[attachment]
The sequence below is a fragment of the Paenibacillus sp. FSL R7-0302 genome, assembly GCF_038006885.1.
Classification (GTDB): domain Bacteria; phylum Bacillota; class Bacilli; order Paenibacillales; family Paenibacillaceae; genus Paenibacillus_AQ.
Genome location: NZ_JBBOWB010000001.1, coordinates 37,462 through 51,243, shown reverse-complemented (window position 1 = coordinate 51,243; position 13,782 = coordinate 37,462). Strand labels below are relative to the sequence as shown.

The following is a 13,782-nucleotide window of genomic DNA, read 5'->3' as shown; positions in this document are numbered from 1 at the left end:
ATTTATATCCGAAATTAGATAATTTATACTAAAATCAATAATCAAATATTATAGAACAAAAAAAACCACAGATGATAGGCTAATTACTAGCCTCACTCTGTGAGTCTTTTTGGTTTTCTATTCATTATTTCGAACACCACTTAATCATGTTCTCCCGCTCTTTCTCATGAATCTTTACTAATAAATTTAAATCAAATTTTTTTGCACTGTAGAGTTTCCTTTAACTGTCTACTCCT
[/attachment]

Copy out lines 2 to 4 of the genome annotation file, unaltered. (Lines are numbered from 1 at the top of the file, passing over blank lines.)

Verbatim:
Classification (GTDB): domain Bacteria; phylum Bacillota; class Bacilli; order Paenibacillales; family Paenibacillaceae; genus Paenibacillus_AQ.
Genome location: NZ_JBBOWB010000001.1, coordinates 37,462 through 51,243, shown reverse-complemented (window position 1 = coordinate 51,243; position 13,782 = coordinate 37,462). Strand labels below are relative to the sequence as shown.

The following is a 13,782-nucleotide window of genomic DNA, read 5'->3' as shown; positions in this document are numbered from 1 at the left end: